Neal Stephenson, apparently the first to coin the term “metaverse,” has expressed his opinion about the future adoption of virtual worlds.
The science fiction writer and co-founder of Lamina1, a blockchain metaverse company, believes that building experiences that millions of people consider worthy in virtual worlds is quite difficult, hindering the process of technology adoption.
The future of the metaverse according to Stephenson
With the recent news that the ChatGPT AI can pass a theory of mind test, how far away are we from an artificial intelligence that fully understands the goals and beliefs of others?
By Edd Gent, 14 February 2023 , updated 22 February 2023
SUPERHUMAN artificial intelligence is already among us. Well, sort of.
When it comes to playing games like chess and Go, or solving difficult scientific challenges like predicting protein structures, computers are well ahead of us.
But we have one superpower they aren’t even close to mastering: mind reading.
Humans have an uncanny ability to deduce the goals, desires and beliefs of others, a crucial skill that means we can anticipate other people’s actions and the consequences of our own. Reading minds comes so easily to us, though, that we often don’t think to spell out what we want.
If AIs are to become truly useful in everyday life – to collaborate effectively with us or, in the case of self-driving cars, to understand that a child might run into the road after a bouncing ball – they need to establish similar intuitive abilities.
JPL-developed technologies, including VITAL, FINDER, 3D-printing methods, and Voyager spacecraft communications, are featured in the agency’s technology publication.
Published Jan. 31, 2023
When it comes to NASA, most people look to the skies as rockets, rovers, and astronauts push the boundaries of space exploration. But the benefits of going above and beyond can be found here on Earth through products and services born from NASA innovation.
Editor’s Note: Read more, see link below for original item...
It looked like I could grab the apple. Jason Lawrence, a Google researcher, was sitting across from me, holding the fruit in his hand. I could see it, it was red and shiny, and my brain was telling me it was right there. But Lawrence and the apple were actually in another room — they were just being projected in front of me through Google’s Project Starline.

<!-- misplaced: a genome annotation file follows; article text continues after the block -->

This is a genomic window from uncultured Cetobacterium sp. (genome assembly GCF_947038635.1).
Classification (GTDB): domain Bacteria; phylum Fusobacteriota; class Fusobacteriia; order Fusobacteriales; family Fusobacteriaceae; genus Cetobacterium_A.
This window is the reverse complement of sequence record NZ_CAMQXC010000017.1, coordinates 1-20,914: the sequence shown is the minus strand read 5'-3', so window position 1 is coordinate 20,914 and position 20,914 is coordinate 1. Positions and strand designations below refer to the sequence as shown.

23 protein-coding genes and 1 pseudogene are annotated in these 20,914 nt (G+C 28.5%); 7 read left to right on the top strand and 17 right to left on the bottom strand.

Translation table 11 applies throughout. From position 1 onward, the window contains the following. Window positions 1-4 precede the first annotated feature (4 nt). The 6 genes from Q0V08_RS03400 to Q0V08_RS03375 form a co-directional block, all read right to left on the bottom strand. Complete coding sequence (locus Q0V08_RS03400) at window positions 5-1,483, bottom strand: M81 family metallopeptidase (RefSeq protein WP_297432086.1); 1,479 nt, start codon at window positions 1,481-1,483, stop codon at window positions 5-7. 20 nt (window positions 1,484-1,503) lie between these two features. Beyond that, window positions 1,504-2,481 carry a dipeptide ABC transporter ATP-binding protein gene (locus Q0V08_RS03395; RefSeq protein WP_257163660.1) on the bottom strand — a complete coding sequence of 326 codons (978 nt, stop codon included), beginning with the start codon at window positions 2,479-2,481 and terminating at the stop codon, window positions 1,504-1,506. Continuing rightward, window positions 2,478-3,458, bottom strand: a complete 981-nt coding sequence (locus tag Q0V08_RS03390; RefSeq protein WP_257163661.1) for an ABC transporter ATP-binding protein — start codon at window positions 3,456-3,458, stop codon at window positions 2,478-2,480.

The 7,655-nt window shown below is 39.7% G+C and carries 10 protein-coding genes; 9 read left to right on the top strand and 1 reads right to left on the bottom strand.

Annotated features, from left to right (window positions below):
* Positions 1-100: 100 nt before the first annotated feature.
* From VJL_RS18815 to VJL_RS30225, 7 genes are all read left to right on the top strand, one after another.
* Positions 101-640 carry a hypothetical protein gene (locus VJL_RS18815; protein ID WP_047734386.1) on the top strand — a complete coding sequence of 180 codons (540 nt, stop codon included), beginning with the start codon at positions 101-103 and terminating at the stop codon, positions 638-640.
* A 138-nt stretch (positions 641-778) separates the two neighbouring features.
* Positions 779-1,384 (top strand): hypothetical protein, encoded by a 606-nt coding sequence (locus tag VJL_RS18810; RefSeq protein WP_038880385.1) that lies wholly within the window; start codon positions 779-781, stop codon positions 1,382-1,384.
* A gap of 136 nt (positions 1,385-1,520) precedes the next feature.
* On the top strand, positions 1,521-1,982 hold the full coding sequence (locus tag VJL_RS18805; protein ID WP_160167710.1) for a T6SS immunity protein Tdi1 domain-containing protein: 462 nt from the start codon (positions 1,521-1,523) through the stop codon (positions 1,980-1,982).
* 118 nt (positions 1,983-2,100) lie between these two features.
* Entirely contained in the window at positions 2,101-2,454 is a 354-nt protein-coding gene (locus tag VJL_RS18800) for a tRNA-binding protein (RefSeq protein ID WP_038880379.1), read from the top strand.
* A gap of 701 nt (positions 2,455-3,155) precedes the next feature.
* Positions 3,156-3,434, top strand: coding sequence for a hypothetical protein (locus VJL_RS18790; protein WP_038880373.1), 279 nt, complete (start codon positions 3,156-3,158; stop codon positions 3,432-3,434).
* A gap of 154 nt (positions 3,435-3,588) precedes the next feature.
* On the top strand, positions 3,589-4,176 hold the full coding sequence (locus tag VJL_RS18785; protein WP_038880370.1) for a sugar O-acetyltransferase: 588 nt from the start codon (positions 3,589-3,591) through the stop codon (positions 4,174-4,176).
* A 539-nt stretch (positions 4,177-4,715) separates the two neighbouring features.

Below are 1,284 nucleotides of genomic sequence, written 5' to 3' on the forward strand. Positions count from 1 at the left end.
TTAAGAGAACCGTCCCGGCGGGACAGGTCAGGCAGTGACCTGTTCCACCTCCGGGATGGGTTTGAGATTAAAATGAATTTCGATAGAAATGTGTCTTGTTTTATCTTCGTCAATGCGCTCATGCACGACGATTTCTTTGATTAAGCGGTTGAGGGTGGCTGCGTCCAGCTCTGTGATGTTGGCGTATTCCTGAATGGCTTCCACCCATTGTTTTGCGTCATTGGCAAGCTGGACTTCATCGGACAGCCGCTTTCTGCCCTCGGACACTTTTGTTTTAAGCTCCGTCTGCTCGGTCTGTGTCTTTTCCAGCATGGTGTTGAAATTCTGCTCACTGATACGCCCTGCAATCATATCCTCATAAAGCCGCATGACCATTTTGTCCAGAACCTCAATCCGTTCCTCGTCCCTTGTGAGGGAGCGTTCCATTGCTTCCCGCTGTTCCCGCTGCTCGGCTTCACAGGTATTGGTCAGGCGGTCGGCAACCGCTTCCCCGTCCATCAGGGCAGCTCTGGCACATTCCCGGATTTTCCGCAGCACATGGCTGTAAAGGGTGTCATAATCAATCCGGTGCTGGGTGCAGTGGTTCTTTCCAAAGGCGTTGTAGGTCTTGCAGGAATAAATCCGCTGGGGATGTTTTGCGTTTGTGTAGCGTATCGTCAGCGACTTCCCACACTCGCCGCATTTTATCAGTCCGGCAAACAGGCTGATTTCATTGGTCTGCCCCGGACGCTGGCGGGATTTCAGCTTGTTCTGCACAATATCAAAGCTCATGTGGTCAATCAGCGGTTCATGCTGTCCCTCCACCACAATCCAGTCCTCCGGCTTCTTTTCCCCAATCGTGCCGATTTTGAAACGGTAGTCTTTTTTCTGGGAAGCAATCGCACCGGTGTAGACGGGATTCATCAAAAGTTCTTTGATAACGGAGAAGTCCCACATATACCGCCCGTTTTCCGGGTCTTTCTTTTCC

Project Starline is Google’s next-generation 3D video chat booth that it first introduced at Google I/O 2021. Slide into a booth, and your image is supposed to be projected to another booth in real time, as if you’re actually sitting with somebody else across a table.
In a heartwarming video, Google showed family and friends joyfully connecting with each other using Starline, and the virtual recreations looked remarkably lifelike. “That was mindblowing,” one person says in the video. “I’ve seen a lot, but I’ve never seen this,” said another.
In mid-March, a one minute video of Ukraine’s president Volodymyr Zelenskiy appeared first on social media and later on a Ukrainian news website. In it, Zelenskiy told Ukrainian soldiers to lay down their arms and surrender to Russian troops.
But the video turned out to be a deepfake, a piece of synthetic media created by machine learning. Some scientists are now concerned that similar technology could be used to commit research fraud by creating fake images of spectra or biological specimen.
‘I’ve been worried very much about these types of technologies,’ says microbiologist and science integrity expert Elisabeth Bik. ‘I think this is already happening – creating deepfake images and publishing [them].’
She suspects that the images in the over 600 completely fabricated studies that she helped uncover, which likely came from the same paper mill, may have been AI-generated.
California and the rest of the American West are facing the worst drought in over 1,200 years.
This drought is devastating the agricultural industry and creating conditions that lead to massive wildfires. According to the IPCC, climate change makes it likely that droughts will only continue to get worse.
To maintain an adequate supply of fresh water, the region needs to develop technological solutions to dwindling water levels.
Fortunately, a decent chunk of California is on the coast, meaning one solution to the drought is utilizing desalination technologies to turn seawater into fresh water. However, large desalination plants take years to become operational and are expensive to operate (nearly $3,000 per acre-foot of seawater).
Additionally, many places experiencing drought in the West, such as Arizona and New Mexico, are not on the coast. But desalination isn’t just an option for freshening up seawater, says Brent Haddad, a professor of environmental studies at the University of California, Santa Cruz.
“[Desalination] can improve not just brackish groundwater but also agricultural groundwater that’s been harmed by chemicals and even some industrial wastes,” Haddad says.